Archive of the Canonesses of the Holy Sepulchre
Date range: 13th-18th centuries.
The English Canonesses of the Holy Sepulchre were founded by Susan Hawley (1622–1706), who was professed at the convent of Tongres in Belgium, in 1641. In the following year she and four others went to Liège to establish a community there, of which she became the first Prioress in 1652.
Two years later the Canonesses took over the property of a house of Frères Coquins in the faubourg d’Avroy, which had fallen into decay. The Frères Coquins were a lay order following the Rule of St Augustine, and were originally known as the Brothers of the Hospital of St Christopher.
The Canonesses remained in Liège until the French Revolution, when they took refuge in England, in 1798 settling at New Hall near Chelmsford, Essex.1
The documents relate to the temporal possessions of the Frères Coquins, and subsequently the Canonesses, at Liège.
They comprise estate records, consisting of more than 120 volumes of registers, manuals and accounts, and over 650 deeds relating to the property and finances of the two religious communities.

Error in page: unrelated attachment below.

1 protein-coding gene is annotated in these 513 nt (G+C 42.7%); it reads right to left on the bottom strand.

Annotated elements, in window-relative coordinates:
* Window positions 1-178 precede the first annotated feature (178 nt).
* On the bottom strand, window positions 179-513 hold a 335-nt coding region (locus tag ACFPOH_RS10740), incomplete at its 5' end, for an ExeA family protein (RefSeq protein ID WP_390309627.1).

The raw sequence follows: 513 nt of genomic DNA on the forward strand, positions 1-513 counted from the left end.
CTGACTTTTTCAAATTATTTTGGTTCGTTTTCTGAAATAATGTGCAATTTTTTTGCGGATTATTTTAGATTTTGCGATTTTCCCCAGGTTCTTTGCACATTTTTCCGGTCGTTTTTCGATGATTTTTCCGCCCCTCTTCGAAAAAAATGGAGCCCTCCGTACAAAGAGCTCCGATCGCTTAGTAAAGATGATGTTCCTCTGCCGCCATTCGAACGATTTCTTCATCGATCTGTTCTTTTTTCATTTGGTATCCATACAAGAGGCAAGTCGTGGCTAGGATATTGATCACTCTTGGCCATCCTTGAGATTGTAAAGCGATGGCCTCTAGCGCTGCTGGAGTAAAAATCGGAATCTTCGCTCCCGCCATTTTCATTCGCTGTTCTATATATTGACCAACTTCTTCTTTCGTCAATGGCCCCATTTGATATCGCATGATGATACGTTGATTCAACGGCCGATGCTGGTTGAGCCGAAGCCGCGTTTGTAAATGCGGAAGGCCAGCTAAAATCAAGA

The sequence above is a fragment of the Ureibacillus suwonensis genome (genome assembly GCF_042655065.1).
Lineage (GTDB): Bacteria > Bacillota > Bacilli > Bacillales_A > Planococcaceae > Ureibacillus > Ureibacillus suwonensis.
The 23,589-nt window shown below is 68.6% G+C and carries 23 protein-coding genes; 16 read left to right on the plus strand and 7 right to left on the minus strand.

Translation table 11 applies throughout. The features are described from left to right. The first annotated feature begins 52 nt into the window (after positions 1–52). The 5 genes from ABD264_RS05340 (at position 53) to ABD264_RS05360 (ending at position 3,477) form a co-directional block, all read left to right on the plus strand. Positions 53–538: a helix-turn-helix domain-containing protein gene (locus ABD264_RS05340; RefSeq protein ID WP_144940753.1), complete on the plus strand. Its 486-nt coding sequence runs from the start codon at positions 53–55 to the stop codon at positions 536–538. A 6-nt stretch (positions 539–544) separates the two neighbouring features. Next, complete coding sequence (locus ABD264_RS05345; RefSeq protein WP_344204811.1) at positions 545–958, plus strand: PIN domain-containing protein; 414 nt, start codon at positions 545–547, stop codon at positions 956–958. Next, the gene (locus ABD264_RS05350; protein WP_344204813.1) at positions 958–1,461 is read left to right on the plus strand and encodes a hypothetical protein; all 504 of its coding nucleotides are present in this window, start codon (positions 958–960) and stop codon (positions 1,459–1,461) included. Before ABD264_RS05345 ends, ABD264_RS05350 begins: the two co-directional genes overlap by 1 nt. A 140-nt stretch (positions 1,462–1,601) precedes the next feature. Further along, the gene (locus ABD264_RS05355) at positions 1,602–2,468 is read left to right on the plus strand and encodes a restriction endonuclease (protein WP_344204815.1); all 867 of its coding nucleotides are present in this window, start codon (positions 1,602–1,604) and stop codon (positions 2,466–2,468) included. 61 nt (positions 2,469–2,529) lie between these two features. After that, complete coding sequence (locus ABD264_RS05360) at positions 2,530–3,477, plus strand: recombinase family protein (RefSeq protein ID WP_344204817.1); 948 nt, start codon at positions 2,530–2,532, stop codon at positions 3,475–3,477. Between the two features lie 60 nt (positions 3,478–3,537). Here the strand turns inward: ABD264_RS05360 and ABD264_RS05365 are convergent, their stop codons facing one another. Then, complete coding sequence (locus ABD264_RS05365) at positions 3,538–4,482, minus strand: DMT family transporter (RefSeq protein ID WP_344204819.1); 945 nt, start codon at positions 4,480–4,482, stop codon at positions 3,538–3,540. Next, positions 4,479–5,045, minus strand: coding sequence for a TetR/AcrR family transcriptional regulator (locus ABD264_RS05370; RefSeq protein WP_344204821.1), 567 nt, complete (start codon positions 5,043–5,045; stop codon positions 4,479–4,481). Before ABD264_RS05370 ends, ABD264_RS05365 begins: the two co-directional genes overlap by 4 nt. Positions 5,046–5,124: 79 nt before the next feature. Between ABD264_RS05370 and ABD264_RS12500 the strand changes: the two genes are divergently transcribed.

Records of the Brothers date from the 13th century to 1655; those associated with the Canonesses from the second half of the 17th century to the 18th century. They include a brief of Pope Innocent X, dated 13 June 1654, suppressing the Coquins and authorising the transfer of their property to the nuns; a list of lands sold by the Sepulchrines in 1699; and an 18th-century map of the property belonging to the Canonesses.
The archive constitutes a valuable source for studies of the land ownership and administration of religious houses in Flanders.
1The community resided at New Hall until 2005, when it moved to a disadvantaged estate in Chelmsford. New Hall remains home to a Catholic boarding school.
- Unpublished handlist.
- See also note in Bulletin of the John Rylands Library, vol. 34 (1951-2), pp. 244-5.